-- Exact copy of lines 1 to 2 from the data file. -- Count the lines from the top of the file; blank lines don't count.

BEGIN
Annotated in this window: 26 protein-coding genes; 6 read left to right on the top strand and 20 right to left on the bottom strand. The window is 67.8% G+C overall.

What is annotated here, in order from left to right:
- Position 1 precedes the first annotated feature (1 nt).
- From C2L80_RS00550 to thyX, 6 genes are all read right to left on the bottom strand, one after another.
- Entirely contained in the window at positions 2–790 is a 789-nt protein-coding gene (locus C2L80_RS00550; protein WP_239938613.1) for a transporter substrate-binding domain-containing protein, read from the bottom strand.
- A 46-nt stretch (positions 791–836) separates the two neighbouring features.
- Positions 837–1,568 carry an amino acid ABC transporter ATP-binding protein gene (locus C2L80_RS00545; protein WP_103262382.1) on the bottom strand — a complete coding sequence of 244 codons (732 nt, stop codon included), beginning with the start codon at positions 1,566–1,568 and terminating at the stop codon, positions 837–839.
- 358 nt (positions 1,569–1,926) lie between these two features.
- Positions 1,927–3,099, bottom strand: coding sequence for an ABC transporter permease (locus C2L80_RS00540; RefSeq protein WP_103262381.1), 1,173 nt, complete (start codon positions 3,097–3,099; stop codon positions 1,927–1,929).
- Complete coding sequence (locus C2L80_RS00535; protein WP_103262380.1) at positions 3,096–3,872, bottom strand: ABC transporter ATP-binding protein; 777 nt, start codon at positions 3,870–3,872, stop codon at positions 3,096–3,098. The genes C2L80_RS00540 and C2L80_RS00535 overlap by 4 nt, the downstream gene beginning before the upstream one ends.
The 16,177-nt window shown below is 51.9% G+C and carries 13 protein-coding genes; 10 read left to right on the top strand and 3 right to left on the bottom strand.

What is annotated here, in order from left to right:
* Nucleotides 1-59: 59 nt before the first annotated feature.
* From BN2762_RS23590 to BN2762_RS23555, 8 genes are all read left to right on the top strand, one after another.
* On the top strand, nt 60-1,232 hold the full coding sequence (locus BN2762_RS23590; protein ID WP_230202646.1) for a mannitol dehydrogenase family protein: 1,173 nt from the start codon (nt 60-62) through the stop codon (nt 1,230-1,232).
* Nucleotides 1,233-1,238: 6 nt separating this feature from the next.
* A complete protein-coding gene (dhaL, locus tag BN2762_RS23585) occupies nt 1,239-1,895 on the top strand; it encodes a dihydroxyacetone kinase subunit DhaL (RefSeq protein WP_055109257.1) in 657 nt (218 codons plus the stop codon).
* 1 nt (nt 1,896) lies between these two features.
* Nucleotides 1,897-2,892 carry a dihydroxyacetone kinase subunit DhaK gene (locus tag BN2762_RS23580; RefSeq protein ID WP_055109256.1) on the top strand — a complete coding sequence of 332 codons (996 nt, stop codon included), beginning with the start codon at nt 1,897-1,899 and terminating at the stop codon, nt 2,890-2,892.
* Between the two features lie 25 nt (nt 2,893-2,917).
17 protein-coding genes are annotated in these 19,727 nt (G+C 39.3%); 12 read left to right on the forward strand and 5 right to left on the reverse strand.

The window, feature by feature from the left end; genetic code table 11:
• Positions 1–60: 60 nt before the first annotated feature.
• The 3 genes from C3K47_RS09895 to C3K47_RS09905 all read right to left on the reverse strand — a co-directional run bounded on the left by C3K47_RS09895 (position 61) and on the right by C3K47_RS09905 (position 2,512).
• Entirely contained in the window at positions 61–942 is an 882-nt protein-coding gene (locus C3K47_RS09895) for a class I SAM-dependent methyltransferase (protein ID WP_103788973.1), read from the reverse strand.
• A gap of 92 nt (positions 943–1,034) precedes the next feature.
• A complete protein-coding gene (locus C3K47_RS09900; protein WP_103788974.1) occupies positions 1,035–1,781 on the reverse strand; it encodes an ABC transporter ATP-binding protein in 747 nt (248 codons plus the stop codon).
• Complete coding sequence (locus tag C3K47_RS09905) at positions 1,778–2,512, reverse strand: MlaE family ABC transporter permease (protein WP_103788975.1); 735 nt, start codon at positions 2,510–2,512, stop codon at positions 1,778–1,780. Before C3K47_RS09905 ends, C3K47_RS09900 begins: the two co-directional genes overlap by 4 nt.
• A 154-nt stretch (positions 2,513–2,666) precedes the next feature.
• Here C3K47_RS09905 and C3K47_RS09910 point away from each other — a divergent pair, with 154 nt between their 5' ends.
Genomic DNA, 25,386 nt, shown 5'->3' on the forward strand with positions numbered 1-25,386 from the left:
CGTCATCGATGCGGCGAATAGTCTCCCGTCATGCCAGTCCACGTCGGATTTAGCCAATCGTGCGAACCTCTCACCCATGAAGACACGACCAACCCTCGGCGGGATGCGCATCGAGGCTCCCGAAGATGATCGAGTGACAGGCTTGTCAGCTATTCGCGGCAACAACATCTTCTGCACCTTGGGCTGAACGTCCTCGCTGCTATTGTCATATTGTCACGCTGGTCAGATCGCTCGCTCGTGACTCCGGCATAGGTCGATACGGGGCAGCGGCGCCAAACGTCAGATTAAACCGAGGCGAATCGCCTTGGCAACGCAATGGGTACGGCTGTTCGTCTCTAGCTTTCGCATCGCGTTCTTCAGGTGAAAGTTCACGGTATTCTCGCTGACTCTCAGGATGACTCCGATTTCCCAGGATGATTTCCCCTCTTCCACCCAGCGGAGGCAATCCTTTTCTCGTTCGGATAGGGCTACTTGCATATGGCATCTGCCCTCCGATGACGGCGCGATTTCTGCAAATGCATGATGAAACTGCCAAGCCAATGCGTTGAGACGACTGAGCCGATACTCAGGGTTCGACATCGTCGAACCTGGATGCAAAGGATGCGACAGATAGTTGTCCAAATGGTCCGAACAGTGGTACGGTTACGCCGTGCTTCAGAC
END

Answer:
Annotated in this window: 26 protein-coding genes; 6 read left to right on the top strand and 20 right to left on the bottom strand. The window is 67.8% G+C overall.

What is annotated here, in order from left to right: